Ransomware attacks are among the most serious and prevalent threats for data. Ransomware is best understood as a type of malicious software that intends to either publish of block access to information until a “ransom” is paid. While ransomware attacks have increased in complexity, and the ability to reverse them along with it, encrypting files and making them inaccessible until the ransom payment provides real problems for organizations that store massive amounts of personal data.
One of the latest attacks was on Rochester-based (Minnesota) Associates in Psychiatry and Psychology (APP) on March 31, 2018. The ransomware attack affected patient information for 6,546 individuals; thus far, it appears that the information was not in a “human-readable” format and that the protected health information wasn’t accessed or copied by the attackers.
Ransomware attacks like this speak to the need for information governance and vital records programs. While there isn’t an exhaustive list of information potentially accessed, it likely included:
- Social Security numbers
- Insurance information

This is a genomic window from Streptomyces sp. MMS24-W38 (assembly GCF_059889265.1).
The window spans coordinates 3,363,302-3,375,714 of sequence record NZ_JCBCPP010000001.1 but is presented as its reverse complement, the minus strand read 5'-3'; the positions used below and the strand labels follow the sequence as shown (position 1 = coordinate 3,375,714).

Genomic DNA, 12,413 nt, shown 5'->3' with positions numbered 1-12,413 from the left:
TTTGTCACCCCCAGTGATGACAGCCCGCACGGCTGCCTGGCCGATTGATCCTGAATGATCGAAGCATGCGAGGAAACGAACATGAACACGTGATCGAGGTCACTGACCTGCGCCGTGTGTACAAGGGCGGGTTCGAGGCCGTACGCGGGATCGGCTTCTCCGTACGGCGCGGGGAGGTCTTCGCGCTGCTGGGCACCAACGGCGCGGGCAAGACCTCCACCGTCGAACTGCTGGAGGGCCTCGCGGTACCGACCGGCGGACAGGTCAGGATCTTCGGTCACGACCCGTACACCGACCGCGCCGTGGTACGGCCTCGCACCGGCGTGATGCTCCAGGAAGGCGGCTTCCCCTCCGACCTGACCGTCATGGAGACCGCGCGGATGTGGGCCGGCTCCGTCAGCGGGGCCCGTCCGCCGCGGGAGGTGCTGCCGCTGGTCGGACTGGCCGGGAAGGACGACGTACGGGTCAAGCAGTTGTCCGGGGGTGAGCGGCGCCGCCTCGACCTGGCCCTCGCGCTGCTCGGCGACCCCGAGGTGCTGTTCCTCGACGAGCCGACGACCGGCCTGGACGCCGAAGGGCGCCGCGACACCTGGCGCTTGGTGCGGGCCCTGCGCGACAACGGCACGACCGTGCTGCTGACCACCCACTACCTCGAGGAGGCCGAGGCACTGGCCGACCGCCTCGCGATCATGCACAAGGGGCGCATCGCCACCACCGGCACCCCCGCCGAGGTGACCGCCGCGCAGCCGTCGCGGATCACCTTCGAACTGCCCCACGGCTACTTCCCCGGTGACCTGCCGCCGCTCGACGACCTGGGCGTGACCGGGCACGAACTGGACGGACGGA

- Treatment records
APP had a prompt response to the attack, taking their systems offline. Doing so in a timely manner likely stopped the spread of the attack and limited possible encryption of personal data and data theft, completing the “ransom” aspect of the ransomware attack.
APP, in a Q&A regarding the incident, reported that it was a “Triple-M” ransomware attack. This variation uses the RSA-2048 encryption protocol, which utilizes long keys in order to encrypt the data. A ransom was paid, as the backups with the restore files couldn’t be accessed based on the attack. The initial ransom demand of 4 Bitcoin ($30,000) was not paid and instead negotiated down to .5 BTC ($3800). With the systems and data now restored, APP has installed additional layers of security as well as new remote-access policies.
Ransomware attacks are not unique, even within the healthcare sector. What is fascinating about this attack is the amount of information shared with affected patients and the openness with which APP talked about the breach. Most breaches go unnoticed in the public eye because very little information is shared with the general public, even those directly affected, especially if the data wasn’t accessed or copied. APP’s transparency provides affected parties the ability to understand how the breach affects them and what they can do to protect themselves.
Other organizations should stand up and take notice: APP’s response should become the standard.